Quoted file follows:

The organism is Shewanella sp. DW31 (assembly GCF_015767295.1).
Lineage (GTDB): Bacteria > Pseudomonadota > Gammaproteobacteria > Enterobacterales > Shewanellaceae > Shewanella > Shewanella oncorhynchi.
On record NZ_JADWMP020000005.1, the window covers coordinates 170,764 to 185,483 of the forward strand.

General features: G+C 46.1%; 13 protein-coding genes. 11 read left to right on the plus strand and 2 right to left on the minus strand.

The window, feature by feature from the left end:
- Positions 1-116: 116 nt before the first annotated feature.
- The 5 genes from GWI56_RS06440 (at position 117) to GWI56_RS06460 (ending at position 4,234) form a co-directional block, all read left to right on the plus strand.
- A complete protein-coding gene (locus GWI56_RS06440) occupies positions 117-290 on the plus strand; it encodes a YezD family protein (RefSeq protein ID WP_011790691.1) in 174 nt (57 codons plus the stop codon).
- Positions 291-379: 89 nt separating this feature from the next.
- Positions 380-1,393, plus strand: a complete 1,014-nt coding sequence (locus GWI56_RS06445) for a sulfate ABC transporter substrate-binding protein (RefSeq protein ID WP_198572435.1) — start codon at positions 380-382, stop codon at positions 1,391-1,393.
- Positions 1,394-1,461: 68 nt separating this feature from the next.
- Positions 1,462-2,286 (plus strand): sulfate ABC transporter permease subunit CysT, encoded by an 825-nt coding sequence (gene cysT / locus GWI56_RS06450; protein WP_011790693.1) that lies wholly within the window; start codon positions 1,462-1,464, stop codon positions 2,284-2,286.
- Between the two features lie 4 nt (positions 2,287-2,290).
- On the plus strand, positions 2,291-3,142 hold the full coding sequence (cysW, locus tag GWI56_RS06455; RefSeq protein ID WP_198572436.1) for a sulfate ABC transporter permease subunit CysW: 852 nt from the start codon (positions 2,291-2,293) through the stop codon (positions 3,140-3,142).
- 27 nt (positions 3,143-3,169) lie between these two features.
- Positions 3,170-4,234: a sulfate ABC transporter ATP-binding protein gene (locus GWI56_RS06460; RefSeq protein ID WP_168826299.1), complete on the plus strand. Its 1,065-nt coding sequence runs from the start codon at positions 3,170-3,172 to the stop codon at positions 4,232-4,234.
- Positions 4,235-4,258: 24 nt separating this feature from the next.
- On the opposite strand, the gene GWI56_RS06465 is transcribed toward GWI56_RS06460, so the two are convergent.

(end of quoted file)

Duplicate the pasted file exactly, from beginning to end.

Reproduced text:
The organism is Shewanella sp. DW31 (assembly GCF_015767295.1).
Lineage (GTDB): Bacteria > Pseudomonadota > Gammaproteobacteria > Enterobacterales > Shewanellaceae > Shewanella > Shewanella oncorhynchi.
On record NZ_JADWMP020000005.1, the window covers coordinates 170,764 to 185,483 of the forward strand.

General features: G+C 46.1%; 13 protein-coding genes. 11 read left to right on the plus strand and 2 right to left on the minus strand.

The window, feature by feature from the left end:
- Positions 1-116: 116 nt before the first annotated feature.
- The 5 genes from GWI56_RS06440 (at position 117) to GWI56_RS06460 (ending at position 4,234) form a co-directional block, all read left to right on the plus strand.
- A complete protein-coding gene (locus GWI56_RS06440) occupies positions 117-290 on the plus strand; it encodes a YezD family protein (RefSeq protein ID WP_011790691.1) in 174 nt (57 codons plus the stop codon).
- Positions 291-379: 89 nt separating this feature from the next.
- Positions 380-1,393, plus strand: a complete 1,014-nt coding sequence (locus GWI56_RS06445) for a sulfate ABC transporter substrate-binding protein (RefSeq protein ID WP_198572435.1) — start codon at positions 380-382, stop codon at positions 1,391-1,393.
- Positions 1,394-1,461: 68 nt separating this feature from the next.
- Positions 1,462-2,286 (plus strand): sulfate ABC transporter permease subunit CysT, encoded by an 825-nt coding sequence (gene cysT / locus GWI56_RS06450; protein WP_011790693.1) that lies wholly within the window; start codon positions 1,462-1,464, stop codon positions 2,284-2,286.
- Between the two features lie 4 nt (positions 2,287-2,290).
- On the plus strand, positions 2,291-3,142 hold the full coding sequence (cysW, locus tag GWI56_RS06455; RefSeq protein ID WP_198572436.1) for a sulfate ABC transporter permease subunit CysW: 852 nt from the start codon (positions 2,291-2,293) through the stop codon (positions 3,140-3,142).
- 27 nt (positions 3,143-3,169) lie between these two features.
- Positions 3,170-4,234: a sulfate ABC transporter ATP-binding protein gene (locus GWI56_RS06460; RefSeq protein ID WP_168826299.1), complete on the plus strand. Its 1,065-nt coding sequence runs from the start codon at positions 3,170-3,172 to the stop codon at positions 4,232-4,234.
- Positions 4,235-4,258: 24 nt separating this feature from the next.
- On the opposite strand, the gene GWI56_RS06465 is transcribed toward GWI56_RS06460, so the two are convergent.